via @stevebousquet

CorcoranflyerScan_2016-6-14_0002_8colState Rep. Richard Corcoran, R-Land O'Lakes, the House speaker-designate, is urging his constituents to attend a vigil Thursday in memory of the victims of the Orlando massacre. Sponsored by the city of New Port Richey, the event will be from 6:30 to 7:30 p.m. at Sims Park. Participants are urged to bring a single flower to place in a wreath.

"We will be standing together as one to show that we will not be defeated but instead grow stronger," Corcoran said in announcing the event.

In the past few days, some of Corcoran's constituents received a different message from him: a re-election campaign mailer that shows pictures of bullets as well as two photos of guns, including one in which Corcoran is holding a firearm.

Corcoran acknowledged the terrible timing of the mailing and said it was sent last Wednesday, June 8, four days before the worst mass shooting in U.S. history. The piece, sent to about 3,200 voters identified as past supporters of the Second Amendment, reflects the majority party's opposition to gun restrictions.

In a statement to the Herald/Times, Corcoran said: "The information sent in the mail was created and sent prior to the tragic events in Orlando. The unfortunate timing of a piece of mail, however, should not shift attention from the tragic and heinous attack by a radical Islamic terrorist. No matter how much some want to use this event to divide us, I remain steadfast in my belief that law abiding Americans must have a Second Amendment right to defend themselves and that we must not give in to the politically correct voices of division."


GOP U.S. Senate candidate to Marco Rubio: decide quickly

U.S. Rep. Ron DeSantis made clearer during a talk radio interview that he has no interest in running for the U.S. Senate if fellow Republican Marco Rubio decides to run for re-election afterall.

DeSantis, a Republican from Ponte Vedra Beach, has been the most prolific fundraiser in the GOP primary battle to replace Rubio, but acknowledge Rubio’s indecision hanging over the race has “made it more difficult for guys like me.”

“Look, Marco’s a good Senator,” DeSantis told radio host Hugh Hewitt. “Had he announced from the beginning that he was going to run for reelection, I would not have run. I would have supported him.”

DeSantis, a Navy veteran and attorney, said his only request is for Rubio to make a decision quickly so others in the field can respond.

“And I just think it’s better for everyone if this decision is made sooner rather than later,” DeSantis said.

It was on Hewitt’s show on Monday morning when Rubio said the Orlando mass shooting gave him “pause to think” about how he can serve his country. When Hewitt pressed him to reconsider running for the Senate, Rubio didn’t say no.

Two other Republican candidates in the race say they won’t back out of the race even if Rubio gets back in. Both Orlando businessman and Army veteran Todd Wilcox and Manatee County homebuilder Carlos Beruff have said they intend to keep running.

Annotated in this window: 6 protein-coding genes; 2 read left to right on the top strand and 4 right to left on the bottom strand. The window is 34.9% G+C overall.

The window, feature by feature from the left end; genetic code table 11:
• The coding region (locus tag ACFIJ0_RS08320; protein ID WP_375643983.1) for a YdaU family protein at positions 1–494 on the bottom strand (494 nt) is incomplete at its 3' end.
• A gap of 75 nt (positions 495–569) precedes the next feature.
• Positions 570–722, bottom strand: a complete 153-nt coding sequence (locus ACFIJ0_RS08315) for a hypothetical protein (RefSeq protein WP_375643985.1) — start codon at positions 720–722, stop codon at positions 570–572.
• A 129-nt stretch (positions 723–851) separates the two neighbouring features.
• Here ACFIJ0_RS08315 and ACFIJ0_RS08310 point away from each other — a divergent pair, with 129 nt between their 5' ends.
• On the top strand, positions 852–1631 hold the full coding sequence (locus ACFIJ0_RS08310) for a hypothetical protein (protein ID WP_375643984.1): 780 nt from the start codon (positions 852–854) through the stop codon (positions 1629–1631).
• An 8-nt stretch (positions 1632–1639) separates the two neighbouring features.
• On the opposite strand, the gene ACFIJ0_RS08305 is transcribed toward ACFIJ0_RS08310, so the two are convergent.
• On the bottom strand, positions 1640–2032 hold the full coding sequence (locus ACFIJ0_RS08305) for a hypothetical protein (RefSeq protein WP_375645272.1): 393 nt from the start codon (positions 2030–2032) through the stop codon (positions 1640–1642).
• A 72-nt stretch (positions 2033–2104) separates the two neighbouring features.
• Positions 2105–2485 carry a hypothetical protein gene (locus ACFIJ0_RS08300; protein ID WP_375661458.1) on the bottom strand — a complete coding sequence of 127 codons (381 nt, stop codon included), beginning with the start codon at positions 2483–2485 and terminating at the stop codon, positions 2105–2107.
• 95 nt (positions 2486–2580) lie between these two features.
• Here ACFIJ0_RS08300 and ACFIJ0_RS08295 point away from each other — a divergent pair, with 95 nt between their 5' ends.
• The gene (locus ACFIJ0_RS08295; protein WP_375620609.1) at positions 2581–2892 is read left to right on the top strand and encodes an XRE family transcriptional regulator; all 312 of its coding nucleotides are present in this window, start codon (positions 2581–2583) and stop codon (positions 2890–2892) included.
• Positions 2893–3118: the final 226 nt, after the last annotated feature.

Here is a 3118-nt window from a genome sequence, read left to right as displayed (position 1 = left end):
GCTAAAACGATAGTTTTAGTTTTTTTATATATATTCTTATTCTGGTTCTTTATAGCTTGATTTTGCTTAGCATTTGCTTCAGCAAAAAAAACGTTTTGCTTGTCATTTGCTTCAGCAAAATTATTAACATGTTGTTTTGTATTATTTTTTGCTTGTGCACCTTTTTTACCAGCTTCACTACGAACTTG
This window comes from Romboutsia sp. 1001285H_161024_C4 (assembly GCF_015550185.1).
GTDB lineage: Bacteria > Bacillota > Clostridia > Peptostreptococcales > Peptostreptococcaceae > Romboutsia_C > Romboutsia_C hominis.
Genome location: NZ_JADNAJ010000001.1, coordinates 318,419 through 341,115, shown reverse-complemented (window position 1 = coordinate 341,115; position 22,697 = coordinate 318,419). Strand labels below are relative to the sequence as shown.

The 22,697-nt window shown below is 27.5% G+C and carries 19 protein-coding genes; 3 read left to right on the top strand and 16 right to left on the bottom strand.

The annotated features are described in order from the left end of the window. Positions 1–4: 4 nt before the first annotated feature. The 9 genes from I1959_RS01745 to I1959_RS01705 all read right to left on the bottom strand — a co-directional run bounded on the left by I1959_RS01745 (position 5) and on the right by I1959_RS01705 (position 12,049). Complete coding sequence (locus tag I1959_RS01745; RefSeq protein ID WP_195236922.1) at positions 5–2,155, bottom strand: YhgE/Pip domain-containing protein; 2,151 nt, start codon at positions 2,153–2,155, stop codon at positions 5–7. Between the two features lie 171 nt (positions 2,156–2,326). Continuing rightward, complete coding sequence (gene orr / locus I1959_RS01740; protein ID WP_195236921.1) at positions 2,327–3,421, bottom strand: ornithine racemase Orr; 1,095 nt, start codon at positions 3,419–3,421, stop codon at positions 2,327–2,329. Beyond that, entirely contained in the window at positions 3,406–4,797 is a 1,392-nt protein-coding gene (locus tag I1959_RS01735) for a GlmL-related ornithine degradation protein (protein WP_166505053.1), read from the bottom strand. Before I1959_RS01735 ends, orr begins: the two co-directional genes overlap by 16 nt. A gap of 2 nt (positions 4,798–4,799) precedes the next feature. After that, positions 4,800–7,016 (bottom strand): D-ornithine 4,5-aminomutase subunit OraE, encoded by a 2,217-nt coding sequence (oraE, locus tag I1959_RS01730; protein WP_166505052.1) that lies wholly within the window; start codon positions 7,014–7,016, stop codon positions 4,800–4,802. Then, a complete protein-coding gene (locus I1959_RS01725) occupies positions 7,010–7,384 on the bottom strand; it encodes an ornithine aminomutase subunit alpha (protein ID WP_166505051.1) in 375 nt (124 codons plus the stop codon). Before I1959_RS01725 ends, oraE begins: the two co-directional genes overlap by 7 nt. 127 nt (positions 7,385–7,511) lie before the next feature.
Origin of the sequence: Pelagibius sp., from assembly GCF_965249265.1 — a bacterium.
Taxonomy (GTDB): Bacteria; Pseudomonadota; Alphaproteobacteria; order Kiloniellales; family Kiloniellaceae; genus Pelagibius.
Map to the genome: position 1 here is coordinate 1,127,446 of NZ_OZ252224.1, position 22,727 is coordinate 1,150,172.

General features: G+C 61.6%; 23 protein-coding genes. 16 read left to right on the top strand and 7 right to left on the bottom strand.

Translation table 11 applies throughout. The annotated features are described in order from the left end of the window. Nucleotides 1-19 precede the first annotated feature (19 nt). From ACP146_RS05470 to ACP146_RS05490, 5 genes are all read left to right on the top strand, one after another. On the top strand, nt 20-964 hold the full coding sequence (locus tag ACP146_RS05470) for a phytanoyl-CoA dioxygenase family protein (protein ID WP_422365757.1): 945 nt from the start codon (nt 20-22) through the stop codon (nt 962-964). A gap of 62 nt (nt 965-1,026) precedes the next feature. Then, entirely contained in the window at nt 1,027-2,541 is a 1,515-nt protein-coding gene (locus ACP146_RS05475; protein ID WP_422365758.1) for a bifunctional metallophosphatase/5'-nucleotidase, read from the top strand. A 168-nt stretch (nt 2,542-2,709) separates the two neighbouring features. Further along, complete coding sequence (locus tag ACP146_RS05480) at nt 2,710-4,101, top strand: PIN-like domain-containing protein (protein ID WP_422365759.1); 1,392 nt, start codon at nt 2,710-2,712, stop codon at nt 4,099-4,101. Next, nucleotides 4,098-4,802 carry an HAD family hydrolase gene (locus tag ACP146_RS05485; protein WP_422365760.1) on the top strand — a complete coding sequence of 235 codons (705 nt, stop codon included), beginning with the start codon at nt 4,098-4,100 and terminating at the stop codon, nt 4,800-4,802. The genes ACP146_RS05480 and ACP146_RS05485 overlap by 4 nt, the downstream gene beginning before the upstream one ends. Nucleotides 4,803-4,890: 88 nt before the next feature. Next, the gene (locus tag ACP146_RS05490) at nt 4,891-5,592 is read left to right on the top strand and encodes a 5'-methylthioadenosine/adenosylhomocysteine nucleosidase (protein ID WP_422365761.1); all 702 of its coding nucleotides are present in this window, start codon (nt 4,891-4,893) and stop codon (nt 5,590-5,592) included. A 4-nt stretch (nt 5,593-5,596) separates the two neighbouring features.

Here’s the full exchange between Hewitt and DeSantis this morning courtesy of a transcript from the Hugh Hewitt radio show:

Hewitt: Now Congressman, people know I’ve endorsed you for the United States Senate race. It’s an open primary right now. A lot of people are in it. At the same time, two days ago on this program, Senator Rubio indicated he is rethinking that. What’s your reaction to that? What will you do if he enters the race?

DeSantis: Well, I happened to hear about that once you did it. Look, Marco’s a good Senator. Had he announced from the beginning that he was going to run for reelection, I would not have run. I would have supported him. And I don’t know what he’s going to do. I have no inside knowledge at all. And obviously, if he makes a decision to run, that changes a lot about how I look at the race, but I think the important thing is that if there’s a decision made, it should be made quickly, because I think what’s happened is a lot of the rumors over the last several weeks have made it more difficult for guys like me to get, continue on the path of success. And I just think it’s better for everyone if this decision is made sooner rather than later. Even if Marco runs, I mean, he’s going to want to have the opportunity to ramp back up. So I know no more than you, and I’ll wait and see what happens.

Donald Trump's year of falsehoods


One year ago today, Donald Trump descended a gilded escalator into a historic presidential campaign.

We called his announcement speech "a rambling bit of political theater" and fact-checked five statements from his remarks. We rated the claims Mostly False, False,False, False and Pants on Fire.

At the time, Trump’s candidacy was seen by many as a publicity stunt. Today he sits as the presumptive GOP nominee.

What hasn’t changed is that Trump continues to make inaccurate statements, and we have spent the past year trying to keep up.